Moving swiftly after their $2.6 billion merger, Tesla and SolarCity are gearing up to release their first jointly branded product: a solar roof that charges an integrated backup power system. To be clear, this new product combo would not be a rooftop solar array or interlocking solar tiles, but rather a real rooftop made of solar panels. The system would be linked with Tesla Powerwall 2.0, the long-awaited less expensive version of the company’s innovative battery backup. CEO Elon Musk says the launch is planned for October 28 in the San Francisco Bay area.
Musk tweeted the announcement on Thursday afternoon, promising the unveil of “new Tesla/SolarCity solar roof with integrated Powerwall 2.0 battery and Tesla charger.” Despite the absence of details in his update, we already have a good idea of what this product will involve, because he’s spoken about it before. Earlier this summer, Musk let it be known that Tesla and SolarCity were developing a solar roof to target customers with older rooftops who may be putting off solar panel installs due to the cost of repairing their existing roof. A solar roof would address both issues at the same time.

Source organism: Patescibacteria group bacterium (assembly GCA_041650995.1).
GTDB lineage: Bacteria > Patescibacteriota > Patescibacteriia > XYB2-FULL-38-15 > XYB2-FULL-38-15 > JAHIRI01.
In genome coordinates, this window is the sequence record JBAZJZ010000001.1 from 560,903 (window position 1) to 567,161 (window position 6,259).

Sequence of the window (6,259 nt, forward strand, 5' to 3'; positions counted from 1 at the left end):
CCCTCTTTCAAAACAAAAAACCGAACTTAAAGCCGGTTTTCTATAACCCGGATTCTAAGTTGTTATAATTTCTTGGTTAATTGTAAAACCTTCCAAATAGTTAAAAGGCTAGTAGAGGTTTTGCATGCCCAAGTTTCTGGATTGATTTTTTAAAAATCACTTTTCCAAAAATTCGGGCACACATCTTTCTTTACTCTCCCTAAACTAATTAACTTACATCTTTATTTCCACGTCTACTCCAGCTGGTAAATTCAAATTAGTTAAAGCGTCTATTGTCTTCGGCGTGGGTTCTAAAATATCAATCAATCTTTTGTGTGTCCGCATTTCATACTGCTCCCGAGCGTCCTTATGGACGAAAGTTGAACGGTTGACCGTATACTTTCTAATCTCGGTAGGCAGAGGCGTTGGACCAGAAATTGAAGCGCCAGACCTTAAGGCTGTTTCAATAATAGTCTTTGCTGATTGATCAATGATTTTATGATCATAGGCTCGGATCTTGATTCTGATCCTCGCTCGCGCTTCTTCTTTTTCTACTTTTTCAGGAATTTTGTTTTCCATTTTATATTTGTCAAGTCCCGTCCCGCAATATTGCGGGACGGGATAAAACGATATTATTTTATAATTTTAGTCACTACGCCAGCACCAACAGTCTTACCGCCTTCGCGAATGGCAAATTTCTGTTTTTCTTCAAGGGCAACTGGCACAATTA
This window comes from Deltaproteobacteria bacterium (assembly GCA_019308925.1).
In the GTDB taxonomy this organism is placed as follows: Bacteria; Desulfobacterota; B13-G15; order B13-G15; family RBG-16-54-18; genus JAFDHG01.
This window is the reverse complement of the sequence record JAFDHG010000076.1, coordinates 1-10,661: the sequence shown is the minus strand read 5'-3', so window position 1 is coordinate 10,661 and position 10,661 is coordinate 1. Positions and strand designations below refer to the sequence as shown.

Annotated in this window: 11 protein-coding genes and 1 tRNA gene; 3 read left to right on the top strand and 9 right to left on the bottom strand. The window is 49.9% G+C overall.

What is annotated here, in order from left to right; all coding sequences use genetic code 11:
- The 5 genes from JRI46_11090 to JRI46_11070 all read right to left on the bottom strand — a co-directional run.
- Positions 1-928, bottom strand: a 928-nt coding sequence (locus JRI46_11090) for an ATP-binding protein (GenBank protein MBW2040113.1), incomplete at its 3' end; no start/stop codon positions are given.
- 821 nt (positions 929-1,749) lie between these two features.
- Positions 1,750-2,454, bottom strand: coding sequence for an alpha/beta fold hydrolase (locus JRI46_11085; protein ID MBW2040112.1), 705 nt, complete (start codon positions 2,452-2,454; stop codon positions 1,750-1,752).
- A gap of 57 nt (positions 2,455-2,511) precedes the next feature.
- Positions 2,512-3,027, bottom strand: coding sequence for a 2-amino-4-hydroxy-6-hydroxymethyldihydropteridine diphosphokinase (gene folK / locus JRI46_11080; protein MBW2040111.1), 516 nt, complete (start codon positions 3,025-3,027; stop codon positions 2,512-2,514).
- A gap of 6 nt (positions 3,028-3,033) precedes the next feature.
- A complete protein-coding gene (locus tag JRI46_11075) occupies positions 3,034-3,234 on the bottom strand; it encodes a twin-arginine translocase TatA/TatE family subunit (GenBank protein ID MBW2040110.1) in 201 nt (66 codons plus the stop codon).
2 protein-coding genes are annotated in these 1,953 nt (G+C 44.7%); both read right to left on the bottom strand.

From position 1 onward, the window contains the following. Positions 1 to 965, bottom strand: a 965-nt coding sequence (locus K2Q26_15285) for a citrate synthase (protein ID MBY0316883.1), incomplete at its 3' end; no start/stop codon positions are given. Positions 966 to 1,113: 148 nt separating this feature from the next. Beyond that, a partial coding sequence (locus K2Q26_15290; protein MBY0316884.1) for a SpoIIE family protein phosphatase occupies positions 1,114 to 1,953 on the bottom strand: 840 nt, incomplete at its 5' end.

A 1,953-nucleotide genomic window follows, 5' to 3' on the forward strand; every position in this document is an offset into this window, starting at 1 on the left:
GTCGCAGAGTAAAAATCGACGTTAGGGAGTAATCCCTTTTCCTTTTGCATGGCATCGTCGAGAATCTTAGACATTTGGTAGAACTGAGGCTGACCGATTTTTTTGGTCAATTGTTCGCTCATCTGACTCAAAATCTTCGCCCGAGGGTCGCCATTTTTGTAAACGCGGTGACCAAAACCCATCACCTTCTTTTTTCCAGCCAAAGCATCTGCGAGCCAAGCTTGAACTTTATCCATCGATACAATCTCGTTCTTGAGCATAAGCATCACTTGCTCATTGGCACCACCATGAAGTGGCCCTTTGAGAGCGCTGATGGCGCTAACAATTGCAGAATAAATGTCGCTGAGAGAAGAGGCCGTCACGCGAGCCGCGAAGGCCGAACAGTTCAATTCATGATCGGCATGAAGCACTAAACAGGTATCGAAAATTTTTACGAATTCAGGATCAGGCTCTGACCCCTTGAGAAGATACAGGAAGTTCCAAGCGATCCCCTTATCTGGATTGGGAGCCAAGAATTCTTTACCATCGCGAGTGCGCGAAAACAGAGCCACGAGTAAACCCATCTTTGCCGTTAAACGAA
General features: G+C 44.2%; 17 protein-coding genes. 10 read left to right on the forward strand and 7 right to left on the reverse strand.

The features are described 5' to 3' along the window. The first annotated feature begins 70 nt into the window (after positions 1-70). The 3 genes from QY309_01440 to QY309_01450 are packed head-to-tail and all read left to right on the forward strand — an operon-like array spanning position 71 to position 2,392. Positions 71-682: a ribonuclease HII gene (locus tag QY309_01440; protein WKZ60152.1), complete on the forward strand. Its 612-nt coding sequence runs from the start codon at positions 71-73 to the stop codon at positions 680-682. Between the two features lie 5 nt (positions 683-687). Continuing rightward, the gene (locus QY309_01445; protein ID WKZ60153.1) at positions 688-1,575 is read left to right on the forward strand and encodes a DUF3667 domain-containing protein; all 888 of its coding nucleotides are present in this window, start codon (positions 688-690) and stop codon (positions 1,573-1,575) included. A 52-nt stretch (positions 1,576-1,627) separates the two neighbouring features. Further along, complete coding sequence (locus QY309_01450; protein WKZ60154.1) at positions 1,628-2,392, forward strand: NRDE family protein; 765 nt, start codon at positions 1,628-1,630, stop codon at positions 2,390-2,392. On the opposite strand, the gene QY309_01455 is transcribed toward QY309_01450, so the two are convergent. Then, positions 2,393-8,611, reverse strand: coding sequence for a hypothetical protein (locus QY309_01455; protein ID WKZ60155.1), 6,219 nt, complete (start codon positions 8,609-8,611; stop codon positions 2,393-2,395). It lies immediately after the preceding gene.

The inclusion of a Tesla car charger isn’t surprising, but one might hope that feature will be an optional add-on, since certainly not every homeowner wanting a solar roof will also want (or be able to afford) a Tesla. Even so, a fully integrated clean energy solution that can power your house through the night, or during interruptions in grid power, marks a major milestone in terms of connecting homeowners with emissions-free energy alternatives.
The October unveil date is pretty exciting, and renewable energy enthusiasts are eager to learn more about this innovative product, such as its price point and production date. In August, SolarCity’s Peter Rive told Engadget that the solar roof would be a key part of a ramp-up in production around the second quarter of 2017, but that timeline could be impacted by pending lawsuits against the solar company that Tesla says could delay the merger deal. Either way, it’s too soon to say when homeowners might be able to install a roof to power their homes.
Via Clean Technica